Blog #11: Personal Branding Situation and the way technology is continuously changing us

The workplace is changing every single year. But lets take a look at how the workplace was ten years ago…

We barely used technology (i.e. iphones, computers, ipads, powerpoints, prezis, webinars, emails) ten years ago. It was more face to face communication than ever. Take a look at the baby boomers compared to Generation X  (Ashe-Edmunds). Generation X takes more advantage in technology nowadays than the baby boomers. The reason? The world is changing, the workplace is changing fast everyday. Generation X grasps social media faster than baby boomers. For example, on you resume you could have social media skills listed as your top priority because your just that great at it. Furthermore, imagine the forty five year old you are completing against to gain that job. You realize that you must have more social media skills than “this guy” over there. You have the advantage in the company because you are up to date on tech “stuff”. But is this fair? I think not.

Forty five year olds should have the same chance as a graduate fresh out of college. I feel that employees should level the playing field for everyone, meaning, that social media should be taught upon on when hired. Not everyone has supreme social media skills, it is a taught skilled.

On the other hand, how is the workplace changing? Have we gotten lazy enough to rely on technology most of the time? In Sam Ashe-Edmunds article, he talks about how companies use telecommuting and technology use has affected people’s lives and will continue until we do not even have to attend work pretty soon. Telecommuting has a been a hot commodity for a while. We use it to work from home, or to attend meetings. Look at how technology has changed for employers. Not too long ago…we use to have blackberries. Remember those? Now, most companies have Iphones or Samsung phones for their employees because it provides more functionality than the blackberry did.

Group of business people walking towards cameracourtesy of:

So, how do employers view you based on how you dress? Many companies have different stand points on this. For example, Adult Swim require that you do not dress up everyday. You can wear casual clothes to work because you are expressing yourself, your everyday wear. Now, if you worked at a law company or a government building, then your clothes would be different. You would look much like the people above in the picture. But what else do you see in the picture? Are most of them attractive? The answer is yes because most employers view you based on looks. Its true folks. It is like a bad case of whos hot or not in high school. The more attractive someone is (especially woman) than the more likely that other clients will buy into that person and invest in the company. Not fair? I totally agree with you.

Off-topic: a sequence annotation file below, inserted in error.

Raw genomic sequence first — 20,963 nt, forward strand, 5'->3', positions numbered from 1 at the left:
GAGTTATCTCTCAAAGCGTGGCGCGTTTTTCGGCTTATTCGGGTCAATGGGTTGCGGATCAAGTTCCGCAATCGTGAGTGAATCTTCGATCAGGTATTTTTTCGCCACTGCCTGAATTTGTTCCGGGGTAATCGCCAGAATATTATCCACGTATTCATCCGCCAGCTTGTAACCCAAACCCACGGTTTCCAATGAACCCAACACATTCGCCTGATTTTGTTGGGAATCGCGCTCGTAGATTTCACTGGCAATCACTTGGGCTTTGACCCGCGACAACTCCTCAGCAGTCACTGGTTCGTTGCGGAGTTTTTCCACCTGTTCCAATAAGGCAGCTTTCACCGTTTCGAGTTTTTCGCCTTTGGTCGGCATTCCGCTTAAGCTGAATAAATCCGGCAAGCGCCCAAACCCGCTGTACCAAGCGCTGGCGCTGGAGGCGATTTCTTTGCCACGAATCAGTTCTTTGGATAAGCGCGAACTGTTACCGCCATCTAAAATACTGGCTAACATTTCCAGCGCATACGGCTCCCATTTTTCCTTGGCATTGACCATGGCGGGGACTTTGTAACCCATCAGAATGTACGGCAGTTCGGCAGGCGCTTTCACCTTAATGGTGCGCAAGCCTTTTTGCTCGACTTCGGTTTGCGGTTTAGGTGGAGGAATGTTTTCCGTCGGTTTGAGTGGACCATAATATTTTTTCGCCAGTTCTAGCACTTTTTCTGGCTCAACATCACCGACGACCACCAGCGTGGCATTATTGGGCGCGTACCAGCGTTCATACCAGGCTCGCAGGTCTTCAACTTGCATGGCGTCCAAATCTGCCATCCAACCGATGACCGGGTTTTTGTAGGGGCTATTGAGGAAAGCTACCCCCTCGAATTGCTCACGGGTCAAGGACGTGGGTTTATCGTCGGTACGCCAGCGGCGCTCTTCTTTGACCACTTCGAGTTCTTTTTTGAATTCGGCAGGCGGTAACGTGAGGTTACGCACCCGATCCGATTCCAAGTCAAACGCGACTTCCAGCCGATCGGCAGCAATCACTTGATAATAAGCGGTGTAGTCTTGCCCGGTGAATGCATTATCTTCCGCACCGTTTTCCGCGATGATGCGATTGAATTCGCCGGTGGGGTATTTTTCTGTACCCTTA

So, what else do you see in this picture?  You can respond in the comments below.


Ashe-Edmunds, Sam. “How has the workplace changed?” 21 Nov, 2014. Web. <>

2 thoughts on “Blog #11: Personal Branding Situation and the way technology is continuously changing us”

  1. Yes Mindy technology has affected us immensely and it is quite evident in the way we choose to interact with people, how available jobs are to a certain age group as opposed to another, etc. Unfortunately I doubt there is much a company can do when it is looking for a specific candidate with a set of skills unique to their company. Most companies would rather have one person who has a high skill to do the job than hire 5 people who they would need to spend money or manpower trying to train.

    Also, most workplaces have dress codes that are enforced and others would prefer you dress casually. For example, if you work as an investment banker, employers expect that you dress well consistently so that when you meet a potential client their assessment of you will be such that they feel comfortable with you.

  2. Branding yourself allows for a certain reliability and personal dependability. This helps you in the process of branding your company, because it allows you to think, “How do I want to market myself to the world?”. Whether you plan on interviewing for an entry level position on you are a corporate manager, your image and behavior says a great deal about you, and can influence your hireability.

    For example, if you come to an interview for IHG (InterContinental Hotels Group) dressed in leather pants, biker boots and a loud t-shirt that says ‘I love my Harley’, they will most likely not call you back. However, if you were to interview at a Harley Davidson motorbike lot, you would likely get the job. Branding yourself always depends on circumstances, but it has the ability to turn your life around and give you a chance to create an image and attitude that can take you to the top of the corporate ladder.

    My favorite film example of this is the 1988 film, “Working Girl”, starring a young Melanie Griffith as Tess McGill, a secretary who rebrands herself after finding out her boss (Sigourney Weaver) is going to pass Tess’s ideas off as her own. Working in tandem with Jack Trainer (Harrison Ford), who is unbeknownst to her, trying to end his relationship with her boss, Tess rises swiftly in the corporate world. In the end, after a few misunderstanding, laughs and evil bosses, Tess gets the job (and the guy).

    The film holds my point valid- branding yourself is the first step to success. Once you have your goals, attitudes and ideas set firmly, it provides a model for you to work off of to get your company going.

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